Category: Italy


Italy Day Three – 4.25.07

April 28th, 2008 — 7:42pm

Interestingly, crossing Amalfi’s coastal range is similar in climate to crossing the mountains east of San Francisco. One goes from a cool welcome climate to severe, unbearably hot desert quickly. Still in a jet-lag induced stupor we took the directions to Pompeii from the hotel concierge. They assured us it was easier than getting the trip to Herculaneum. They were so nice and willing. and we were mostly rudderless. We should have known better as the directions led back over the coastal range through Cava.

Setting out in the daylight, the drive up the coastal range was spectacular: lush, green, and bucolic. And dangerous. Rounding a corner on a wide, state road we had to wrestle the punto to an unexpected sudden stop in order to refrain from mowing down a herd of unruly sheep.

Cresting the coastal ridge one is accosted by “the other side of the ridge,” so to speak. Cava unveiled in daylight reeked of baked, third-world industrial drearyness and desert heat. Not good combinations. The driving chaos had not improved from the trip in two days before, and unclogged by dueling buses the traffic flowed much more quickly. This time it was apparent that the road was not wide enough for the combination of speed, oncoming traffic, and cars darting into traffic from side roads when there was a space of more than eleven inches between bumpers. Thwacking another car’s side mirror didn’t even cause a pause for consideration of what had happened. Having driven in various places in Europe even – Sevilla, Spain and Athens, Greece – Cava is a new experience. Traffic in those places seems somewhat orchestrated, as if there is some method to the insanity like following schools of fish. A schools of fish darts everywhere and turns on a dime, but it moves in harmony. Driving in Cava was like multiple, separate, belligerent schools of fish darting at one another oblivious and uncaring of the outcome. The stress is unparalleled, and then one gets through it after making a dozen last second decisions in direction, often at the last minute and just as often illegal. And of course signs that clearly say Pompeii on them with an arrow indicating a right turn. But then in the moment you don’t recognize the icon for the sign or the Italian sub-head beneath the huge lettering for Pompeii that you find out is really the “Pompeii Supermarket” only after you’ve fully committed to making the turn. Emotionally exhausted, we finally found parking outside of Pompeii literally called, in English, “Safe Parking.” Oddly, we did not once consider the safety was for the car or our possessions, but pulling in and parking on the grassy lot we felt safe for the first time since leaving Ravello. Gaby literally put her head on the dash and cried strongly considering staying in Safe Parking rather than going back through Cava.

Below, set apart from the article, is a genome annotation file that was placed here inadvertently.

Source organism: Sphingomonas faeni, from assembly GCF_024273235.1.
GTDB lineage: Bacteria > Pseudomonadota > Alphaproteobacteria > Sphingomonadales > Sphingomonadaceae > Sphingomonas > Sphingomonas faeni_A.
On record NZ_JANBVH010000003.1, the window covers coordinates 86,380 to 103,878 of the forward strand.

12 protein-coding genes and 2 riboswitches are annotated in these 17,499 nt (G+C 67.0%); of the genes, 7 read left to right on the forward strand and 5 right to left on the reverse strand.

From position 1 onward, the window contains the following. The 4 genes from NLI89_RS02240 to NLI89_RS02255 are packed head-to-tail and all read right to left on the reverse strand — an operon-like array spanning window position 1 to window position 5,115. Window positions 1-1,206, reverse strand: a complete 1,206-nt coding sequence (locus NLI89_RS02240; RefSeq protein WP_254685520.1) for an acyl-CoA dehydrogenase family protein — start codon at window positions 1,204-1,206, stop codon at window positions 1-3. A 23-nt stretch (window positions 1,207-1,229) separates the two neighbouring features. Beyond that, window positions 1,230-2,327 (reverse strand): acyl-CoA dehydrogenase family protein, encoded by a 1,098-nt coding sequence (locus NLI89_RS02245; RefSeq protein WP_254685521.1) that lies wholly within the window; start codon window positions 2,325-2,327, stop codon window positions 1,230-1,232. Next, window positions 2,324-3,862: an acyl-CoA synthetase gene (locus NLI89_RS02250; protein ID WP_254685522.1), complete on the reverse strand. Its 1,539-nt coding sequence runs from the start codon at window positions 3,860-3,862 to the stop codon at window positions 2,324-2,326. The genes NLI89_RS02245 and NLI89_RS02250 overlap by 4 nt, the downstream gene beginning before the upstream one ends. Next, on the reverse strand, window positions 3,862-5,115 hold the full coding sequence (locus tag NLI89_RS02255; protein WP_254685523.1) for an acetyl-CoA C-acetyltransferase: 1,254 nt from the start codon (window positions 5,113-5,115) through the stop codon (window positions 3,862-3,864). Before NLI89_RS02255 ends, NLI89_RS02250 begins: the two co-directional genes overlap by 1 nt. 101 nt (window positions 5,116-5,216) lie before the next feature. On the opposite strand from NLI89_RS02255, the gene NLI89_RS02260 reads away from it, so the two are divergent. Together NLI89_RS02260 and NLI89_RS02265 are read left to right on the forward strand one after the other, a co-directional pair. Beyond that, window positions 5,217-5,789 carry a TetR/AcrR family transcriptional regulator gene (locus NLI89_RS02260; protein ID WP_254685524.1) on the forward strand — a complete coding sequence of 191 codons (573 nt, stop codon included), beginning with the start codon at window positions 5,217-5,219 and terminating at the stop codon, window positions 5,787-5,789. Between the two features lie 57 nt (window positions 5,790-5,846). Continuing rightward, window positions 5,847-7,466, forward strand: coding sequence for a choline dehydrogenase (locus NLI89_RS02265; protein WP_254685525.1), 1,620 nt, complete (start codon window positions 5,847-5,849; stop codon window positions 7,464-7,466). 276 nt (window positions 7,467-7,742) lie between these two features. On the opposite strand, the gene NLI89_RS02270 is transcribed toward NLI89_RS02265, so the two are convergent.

Despite being emotionally drained Pompeii itself was interesting. It brings to mind the passage from Kirk Vonnegut:

“It posed the question posed by all such stone piles: how had puny men moved stones so big? And , like all such stone piles, it answered the question itself. Dumb terror had moved these stones so big.” –Cat’s Cradle

After the drive and a couple of hours in the afternoon heat it is difficult to really engage with a ruin, especially one as expansive as Pompeii. The coliseum was architecturally amazing. The forum baths were amazingly well preserved and culturally fascinating, and the preserved bodies macabre. We cut the visit somewhat short and enjoyed the walk around the wooded perimeter as well as the main attractions. We also needed to preserve something for getting back to Ravello.

With trepidation in starting back down the state road to Cava, there was a moment of brilliance. This kind of thing would never occur when home, but going down the coastal road rather than back through Cava was illuminating. After a split-second exit and paying twice for tolls, we headed north instead of south we were on highway. The road widened and widened again. We slowly made our way through well-spaced mountain-side villages with smiling school children. And the Amalfi coast in all is beauty was waiting for us as we crossed the ridge. No feral dogs, no mad drivers darting about. Sitting on the cliff-side porch back at the Villia Maria we had the two best beers of our lives and sat and watched the sunset and the canyon below leading down to the Mediterranean.